Protecting Research Participants
When conducting clinical trials, UT Southwestern Medical Center’s most important responsibility is to protect research volunteers through well-designed protocols, a dedicated Institutional Review Board (IRB), and a careful informed consent process.
Clinical Trial Protocol
A protocol is a detailed plan that explains what will be done in a clinical trial and why. It outlines how many people will participate, what medical tests they will receive and how often, and the treatment and monitoring plan. Researchers must follow the protocol approved by UT Southwestern’s Institutional Review Board (IRB).
If you have questions or concerns about safety while participating in a clinical trial, please contact a member of your clinical trial team. If you still have questions about the study or your rights as a participant, contact the Institutional Review Board (IRB) at 214-648-3060.
The Institutional Review Board
UT Southwestern has four Institutional Review Boards (IRBs). An IRB is a committee of people, such as doctors, nurses, scientists, dentists, chaplains, social workers, attorneys, and patients, who are responsible for protecting clinical trial participants and making sure that the trials follow federal laws.
Before a clinical trial can begin, the IRB reviews and approves the protocol to make sure that it is based on reliable scientific evidence. The IRB attempts to ensure that the protocol will not cause excessive harm to any patient.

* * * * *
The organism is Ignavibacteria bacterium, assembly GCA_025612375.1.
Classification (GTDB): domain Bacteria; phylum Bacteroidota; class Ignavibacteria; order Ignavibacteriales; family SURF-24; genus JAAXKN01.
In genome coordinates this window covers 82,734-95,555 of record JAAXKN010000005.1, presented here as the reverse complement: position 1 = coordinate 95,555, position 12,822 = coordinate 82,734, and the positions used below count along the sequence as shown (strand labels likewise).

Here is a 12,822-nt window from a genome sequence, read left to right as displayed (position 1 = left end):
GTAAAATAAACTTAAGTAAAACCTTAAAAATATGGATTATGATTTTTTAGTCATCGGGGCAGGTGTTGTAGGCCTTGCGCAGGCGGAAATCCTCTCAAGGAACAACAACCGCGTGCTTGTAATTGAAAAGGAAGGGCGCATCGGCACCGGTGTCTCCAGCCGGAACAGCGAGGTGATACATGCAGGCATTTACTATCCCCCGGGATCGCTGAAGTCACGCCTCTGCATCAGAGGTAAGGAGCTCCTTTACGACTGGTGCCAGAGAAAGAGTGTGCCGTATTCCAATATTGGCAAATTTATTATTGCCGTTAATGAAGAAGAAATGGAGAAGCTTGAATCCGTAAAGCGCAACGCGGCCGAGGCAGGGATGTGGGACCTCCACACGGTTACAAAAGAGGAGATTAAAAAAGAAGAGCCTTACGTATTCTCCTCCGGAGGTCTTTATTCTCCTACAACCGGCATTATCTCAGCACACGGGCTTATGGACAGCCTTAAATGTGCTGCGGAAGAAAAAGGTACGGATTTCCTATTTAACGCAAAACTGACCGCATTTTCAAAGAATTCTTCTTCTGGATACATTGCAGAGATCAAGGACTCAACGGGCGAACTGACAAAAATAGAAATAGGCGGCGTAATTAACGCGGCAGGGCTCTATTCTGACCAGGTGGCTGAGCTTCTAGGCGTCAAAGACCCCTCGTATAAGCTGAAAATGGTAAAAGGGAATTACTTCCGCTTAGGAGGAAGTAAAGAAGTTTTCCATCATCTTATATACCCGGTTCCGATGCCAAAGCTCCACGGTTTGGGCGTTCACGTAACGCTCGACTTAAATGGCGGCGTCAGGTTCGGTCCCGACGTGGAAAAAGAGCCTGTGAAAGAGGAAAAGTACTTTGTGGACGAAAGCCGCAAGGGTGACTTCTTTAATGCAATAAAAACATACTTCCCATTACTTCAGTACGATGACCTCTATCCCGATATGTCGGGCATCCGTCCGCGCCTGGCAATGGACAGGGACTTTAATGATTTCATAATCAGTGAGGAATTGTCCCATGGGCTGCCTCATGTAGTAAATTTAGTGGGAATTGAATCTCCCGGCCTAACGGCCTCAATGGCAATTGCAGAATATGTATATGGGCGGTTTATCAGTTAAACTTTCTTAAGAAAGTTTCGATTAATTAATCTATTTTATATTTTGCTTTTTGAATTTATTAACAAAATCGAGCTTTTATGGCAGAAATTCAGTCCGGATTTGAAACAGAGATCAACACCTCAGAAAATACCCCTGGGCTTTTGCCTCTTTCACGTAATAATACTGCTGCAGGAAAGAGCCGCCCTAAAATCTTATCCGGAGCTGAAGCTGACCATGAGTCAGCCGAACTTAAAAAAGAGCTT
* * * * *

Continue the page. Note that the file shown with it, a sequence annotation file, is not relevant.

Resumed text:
After a clinical trial begins, the IRB monitors the trial at least once a year and stops it if any safety concerns arise. For example, if a patient developed dangerous side effects, then the trial would be stopped. It also may stop a clinical trial early if it becomes clear that the new treatment is much more effective than standard treatment, so that all participants may receive the better treatment.
The Office of Human Research Protections (OHRP) and the Food and Drug Administration (FDA) regulate UT Southwestern IRBs and researchers. OHRP and FDA officials also can visit UT Southwestern at any time to make sure all the regulations are being followed.
The Informed Consent Process
If you want to participate in a clinical trial, you will go through a process called informed consent. You will learn details about a specific clinical trial so that you may decide whether to participate. The informed consent process protects participants by ensuring that they understand the clinical trial’s plan before agreeing to participate.
The researcher or member of the clinical trial team will review the informed consent form in detail with you. This form explains a specific clinical trial’s purpose, procedures, risks and benefits.
You will be encouraged to ask questions about words or procedures that are confusing or you don’t understand. A family member or friend may be helpful by listening to the explanation, asking questions and recording answers.
You can take the informed consent form with you to think about whether you would like to participate in the clinical trial.